Way back in June, my cousin and I joined the pilgrimage of people who came of age in the mid-aughts trekking to New York City to see the musical adaptation of Mean Girls on Broadway. Though we were definitely going ironically, I believe that familiarity with the material is crucial to appreciating any theatrical performance, so on our drive up, I cranked the campy, sugared soundtrack on repeat until our ears were ringing. We listened to it again on the way back, and again the next day, and then I was immensely sick of it.
And then, last week, I and more than 83 million other Spotify users were treated to this year’s release of the music-streaming service’s annual Wrapped tool, which provides users with an animated slideshow breakdown of their individual listening history for the year. For example, mine told me that I listened to “non-mainstream music 90 percent more than the average Spotify user.” That is, my most played album of 2018 was the Mean Girls soundtrack, streamed for a total of four hours.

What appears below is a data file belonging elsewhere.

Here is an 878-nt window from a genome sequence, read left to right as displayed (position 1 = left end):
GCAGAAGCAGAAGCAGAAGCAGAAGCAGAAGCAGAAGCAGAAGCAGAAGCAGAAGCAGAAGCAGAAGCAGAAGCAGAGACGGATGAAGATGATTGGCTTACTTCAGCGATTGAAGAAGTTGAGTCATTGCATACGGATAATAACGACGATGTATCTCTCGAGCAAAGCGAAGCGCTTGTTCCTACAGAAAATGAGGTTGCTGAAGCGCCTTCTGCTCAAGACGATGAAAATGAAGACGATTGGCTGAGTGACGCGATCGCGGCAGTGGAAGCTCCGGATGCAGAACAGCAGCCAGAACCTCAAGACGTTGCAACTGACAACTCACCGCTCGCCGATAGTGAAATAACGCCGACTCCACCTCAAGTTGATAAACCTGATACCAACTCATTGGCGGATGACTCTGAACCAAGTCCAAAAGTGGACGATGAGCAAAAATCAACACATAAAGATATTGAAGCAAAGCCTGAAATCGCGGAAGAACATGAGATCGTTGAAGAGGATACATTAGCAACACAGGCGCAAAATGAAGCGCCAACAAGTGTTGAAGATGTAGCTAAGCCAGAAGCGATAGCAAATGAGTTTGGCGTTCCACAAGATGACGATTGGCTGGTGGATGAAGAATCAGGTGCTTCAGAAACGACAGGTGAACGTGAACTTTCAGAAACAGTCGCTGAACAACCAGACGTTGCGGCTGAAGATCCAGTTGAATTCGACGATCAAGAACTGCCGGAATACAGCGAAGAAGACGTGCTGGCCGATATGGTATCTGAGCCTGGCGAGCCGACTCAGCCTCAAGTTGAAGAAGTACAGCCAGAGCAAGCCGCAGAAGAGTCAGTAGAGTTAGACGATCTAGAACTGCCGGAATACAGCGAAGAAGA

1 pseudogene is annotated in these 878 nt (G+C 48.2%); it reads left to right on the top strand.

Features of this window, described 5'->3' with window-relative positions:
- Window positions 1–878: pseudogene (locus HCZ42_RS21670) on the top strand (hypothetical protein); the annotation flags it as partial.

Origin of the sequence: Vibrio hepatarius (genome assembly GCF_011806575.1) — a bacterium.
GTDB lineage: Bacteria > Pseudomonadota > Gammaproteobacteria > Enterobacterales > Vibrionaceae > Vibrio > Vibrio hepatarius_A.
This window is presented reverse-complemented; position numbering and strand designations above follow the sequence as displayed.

People love Spotify Wrapped. We love the stories that the thousands of hours of music we listened to this year tell about us. We love the embarrassing revelation of a guilty pleasure, or the reinforcement of a cultivated musical identity when the bands at the top of the list match the T-shirt collection in our drawers. If you use social media, you’ve almost certainly seen people you know posting screencapped portions of their Wrapped results alongside some highly enthused observation: Their top five artists “so perfectly encapsulated” them. Their data were thrown out of whack after they fell asleep one too many times listening to artists with names like White Noise for Baby Sleep. A friend texted me that “seeing top songs on Spotify Wrapped is like seeing an old best friend that you lost touch with.”